Notable Awards -1st prize, Nedlaw Exhibition, National Gallery of Zimbabwe, 1977 Solo exhibition, Standard Bank Gallery, Harare, Zimbabwe,1971 ‘Sculpture Contemporaines des Shona d’Afrique’, Musée Rodin, Paris, France,1970 ‘Sculpture Contemporaines de Vukutu’, Musée d’Art Moderne de la Ville de Paris, France


The late Boira Mteki initially found an outlet for his artistic talents at the Canon Paterson Craft Centre in Highfield’s in Harare, a center that enabled skilled carvers to make a living from their work. He heard about some interesting raw stone not far out of town and made an expedition on foot with a friend. The raw stone was the pale grey limestone that remained a favorite medium for the rest of his life. They carried the 60kg limestone and he created his first massive and quintessential ‘Head’. It was such a powerful and astonishing work, that Boira and Canon Paterson took it to show Frank McEwen at the Workshop School of the National Gallery. He was so impressed that he invited Boira to join the emerging group of influential artists gathered there, and Boira’s career as an artist properly began. Boira’s work is in the Permanent Collections of the National Gallery of Zimbabwe (NGZ) and of Chapungu Sculpture Gallery. His work was part of various ground-breaking exhibitions and he is now regarded as one of the elder statesmen of the Shona sculpture movement. He needed to make a difference and to motivate upcoming artists so he was instrumental in encouraging fellow artists to move away from using soft stones such as soapstone and to challenge themselves with harder and better materials such as limestone, springstone, marble, and verdite.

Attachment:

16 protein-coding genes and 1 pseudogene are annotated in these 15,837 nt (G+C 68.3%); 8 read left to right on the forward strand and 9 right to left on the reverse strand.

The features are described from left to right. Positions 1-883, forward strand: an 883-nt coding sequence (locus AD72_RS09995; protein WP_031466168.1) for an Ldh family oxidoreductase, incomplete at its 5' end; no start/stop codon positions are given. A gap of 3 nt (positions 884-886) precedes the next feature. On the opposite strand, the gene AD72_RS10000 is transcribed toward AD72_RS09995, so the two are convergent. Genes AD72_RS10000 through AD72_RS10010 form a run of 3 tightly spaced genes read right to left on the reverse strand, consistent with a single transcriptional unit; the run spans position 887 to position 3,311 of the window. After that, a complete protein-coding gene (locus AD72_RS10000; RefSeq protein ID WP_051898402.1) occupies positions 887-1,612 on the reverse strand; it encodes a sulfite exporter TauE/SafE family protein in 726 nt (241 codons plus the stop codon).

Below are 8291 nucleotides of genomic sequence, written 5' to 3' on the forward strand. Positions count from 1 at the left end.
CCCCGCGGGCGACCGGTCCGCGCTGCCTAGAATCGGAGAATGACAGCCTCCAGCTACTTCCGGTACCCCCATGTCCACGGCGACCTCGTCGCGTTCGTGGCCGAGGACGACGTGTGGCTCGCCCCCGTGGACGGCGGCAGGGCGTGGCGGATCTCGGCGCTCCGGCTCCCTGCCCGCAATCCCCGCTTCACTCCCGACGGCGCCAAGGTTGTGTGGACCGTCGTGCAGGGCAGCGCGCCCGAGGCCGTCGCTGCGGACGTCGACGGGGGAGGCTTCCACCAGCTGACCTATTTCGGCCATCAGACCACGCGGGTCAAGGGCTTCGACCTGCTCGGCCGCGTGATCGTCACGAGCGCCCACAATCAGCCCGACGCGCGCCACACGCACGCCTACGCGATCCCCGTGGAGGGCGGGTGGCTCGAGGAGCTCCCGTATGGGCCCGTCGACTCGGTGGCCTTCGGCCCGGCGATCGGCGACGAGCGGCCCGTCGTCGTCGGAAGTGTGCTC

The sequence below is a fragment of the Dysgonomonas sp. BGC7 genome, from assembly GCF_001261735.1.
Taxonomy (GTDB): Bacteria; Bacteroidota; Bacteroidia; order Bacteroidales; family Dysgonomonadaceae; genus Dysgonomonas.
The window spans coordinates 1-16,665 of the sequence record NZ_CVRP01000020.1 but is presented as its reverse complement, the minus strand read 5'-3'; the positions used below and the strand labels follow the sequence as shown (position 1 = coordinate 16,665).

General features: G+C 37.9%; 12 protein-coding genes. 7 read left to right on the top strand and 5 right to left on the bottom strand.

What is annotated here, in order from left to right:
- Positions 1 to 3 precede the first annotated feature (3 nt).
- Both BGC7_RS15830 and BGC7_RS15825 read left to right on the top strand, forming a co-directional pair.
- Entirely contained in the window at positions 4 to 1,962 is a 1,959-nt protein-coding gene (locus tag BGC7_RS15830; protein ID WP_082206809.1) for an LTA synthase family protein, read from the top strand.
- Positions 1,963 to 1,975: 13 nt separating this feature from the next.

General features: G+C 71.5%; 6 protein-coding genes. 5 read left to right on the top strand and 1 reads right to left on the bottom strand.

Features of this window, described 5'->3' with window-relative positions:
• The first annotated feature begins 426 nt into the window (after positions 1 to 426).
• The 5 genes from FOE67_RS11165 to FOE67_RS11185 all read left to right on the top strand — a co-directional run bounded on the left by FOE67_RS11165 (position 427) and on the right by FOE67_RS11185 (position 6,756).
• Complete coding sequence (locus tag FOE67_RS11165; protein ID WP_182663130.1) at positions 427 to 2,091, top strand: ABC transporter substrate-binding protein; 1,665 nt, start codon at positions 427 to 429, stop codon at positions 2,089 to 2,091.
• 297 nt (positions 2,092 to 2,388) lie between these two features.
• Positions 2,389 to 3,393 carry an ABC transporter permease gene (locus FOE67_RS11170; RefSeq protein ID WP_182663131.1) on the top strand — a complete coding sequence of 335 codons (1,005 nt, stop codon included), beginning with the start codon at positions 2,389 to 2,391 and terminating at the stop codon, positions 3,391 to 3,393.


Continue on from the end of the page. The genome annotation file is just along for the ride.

Dominic Benhura (1968-present)

Born on the outskirts of Murewa Dominic Benhura is considered to be one of Africa’s greatest contributors to contemporary art. He began sculpting at age 10 under the influence of his famous cousin Tapfuma Gusta. He was an outstanding student and self-proclaimed workaholic. He’s well known for his exceptional ability to portray human feelings through form rather than facial expression. His formal years were spent at Chapungu Sculpture Park and have done many exhibitions in Zimbabwe, Australia, Belgium, Holland, Germany, and America. Dominic combines materials such as steel, wire, and stone to create a beautiful mixed medium. Once when ZimSculpt interviewed him he said “The stone itself is selected for its luminosity and color, and is carved and ground down and reconstructed to create a striking plant of the human form.”  His notable works include Euphorbia Tree, Our H.I.V friend, Swing me Mama, The dance of the Rainbirds, and Lazy Sunday.